The Deutsch, who are German, are neither Danish, Dutch, Scandinavian nor Nordic. The Dutch, who hail from the Netherlands, also commonly called Holland, are neither Danish, nor do they speak Danish. This is despite a number of similarities including elements of the language, culture, and social behavior which are very close to those found across the Nordic and Scandinavian peoples. Not only are the Dutch not Danish, they also fall outside of both the Scandinavian and Nordic categories. Also, while less common, it is important to recall that the Swiss are not the Swedes as they hail from Switzerland, which is not remotely near Sweden and also falls well outside the Nordic and Scandinavian regions.
So. Now that we’ve got THAT out of the way let’s tackle one of the most common questions I’ve heard and discussed. That is the difference between Scandinavia and the Nordics. For many, and perhaps with good reason, Scandinavia is thought of as a country and comes as part of the assumption that the Scandinavian people and by extension the Nordics are essentially all more or less one and the same. Before I re-located to Scandinavia, the distinct character of the various Scandinavian countries and the sharp contrasts between their Nordic siblings was something I found deeply confusing. Luckily, I’ve had a chance to learn a bit more about them. I’d like to share those thoughts with you.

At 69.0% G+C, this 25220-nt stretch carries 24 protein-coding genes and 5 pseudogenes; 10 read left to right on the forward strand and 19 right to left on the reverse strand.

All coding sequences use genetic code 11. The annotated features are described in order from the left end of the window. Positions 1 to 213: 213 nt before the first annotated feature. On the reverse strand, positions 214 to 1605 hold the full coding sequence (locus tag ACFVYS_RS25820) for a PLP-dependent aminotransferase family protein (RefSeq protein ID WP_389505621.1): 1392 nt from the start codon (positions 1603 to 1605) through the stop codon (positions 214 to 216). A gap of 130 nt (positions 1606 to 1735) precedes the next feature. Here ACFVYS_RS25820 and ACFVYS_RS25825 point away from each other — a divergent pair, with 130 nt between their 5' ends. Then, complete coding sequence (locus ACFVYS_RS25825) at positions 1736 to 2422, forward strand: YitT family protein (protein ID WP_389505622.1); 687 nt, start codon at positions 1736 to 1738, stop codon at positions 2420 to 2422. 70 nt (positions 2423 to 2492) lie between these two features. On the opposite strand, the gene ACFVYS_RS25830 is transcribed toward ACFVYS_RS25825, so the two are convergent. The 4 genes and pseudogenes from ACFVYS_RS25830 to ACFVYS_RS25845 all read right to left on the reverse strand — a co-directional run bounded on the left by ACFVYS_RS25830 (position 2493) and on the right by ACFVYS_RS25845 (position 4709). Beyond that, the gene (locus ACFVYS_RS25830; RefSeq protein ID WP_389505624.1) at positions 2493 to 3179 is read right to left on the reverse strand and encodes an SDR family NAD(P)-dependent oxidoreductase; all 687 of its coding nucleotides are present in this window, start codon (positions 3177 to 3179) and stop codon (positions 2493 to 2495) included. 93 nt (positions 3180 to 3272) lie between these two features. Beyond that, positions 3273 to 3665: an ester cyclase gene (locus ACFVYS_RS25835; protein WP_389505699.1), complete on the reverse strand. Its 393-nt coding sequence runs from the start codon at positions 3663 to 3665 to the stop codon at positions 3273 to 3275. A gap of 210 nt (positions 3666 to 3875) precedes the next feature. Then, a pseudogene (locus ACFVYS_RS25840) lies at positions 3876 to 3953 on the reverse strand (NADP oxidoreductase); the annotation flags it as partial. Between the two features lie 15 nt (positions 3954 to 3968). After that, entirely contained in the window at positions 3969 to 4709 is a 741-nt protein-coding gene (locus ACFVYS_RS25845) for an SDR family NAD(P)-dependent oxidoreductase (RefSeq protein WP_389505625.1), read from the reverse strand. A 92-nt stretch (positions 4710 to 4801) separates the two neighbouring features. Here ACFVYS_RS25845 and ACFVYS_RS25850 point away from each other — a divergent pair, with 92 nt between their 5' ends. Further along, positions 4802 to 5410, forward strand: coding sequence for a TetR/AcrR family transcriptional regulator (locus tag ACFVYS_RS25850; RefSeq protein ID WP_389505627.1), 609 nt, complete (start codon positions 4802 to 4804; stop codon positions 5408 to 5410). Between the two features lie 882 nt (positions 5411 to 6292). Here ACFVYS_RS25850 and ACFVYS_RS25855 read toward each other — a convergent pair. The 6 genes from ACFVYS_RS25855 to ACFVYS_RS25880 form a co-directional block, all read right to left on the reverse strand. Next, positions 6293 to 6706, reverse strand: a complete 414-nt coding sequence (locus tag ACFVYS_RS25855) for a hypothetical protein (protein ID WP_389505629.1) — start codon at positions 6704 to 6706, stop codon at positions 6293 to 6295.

Scandinavia vs. the Nordics
The term Scandinavia encompasses the two countries that make up the near-majority of the Scandinavian peninsula and Denmark which consists of 400+ islands and the majority of the Jutland peninsula (Cimbrian Peninsula). Though Finland arguably shares the base of the Scandinavian peninsula with Norway and Sweden it is not considered a Scandinavian country. Finland also tends to be excluded because, while they do share many behavioral traits, the Finnish language and much of the Finnish cultural heritage differs widely from those of the relatively homogeneous Scandinavian countries.…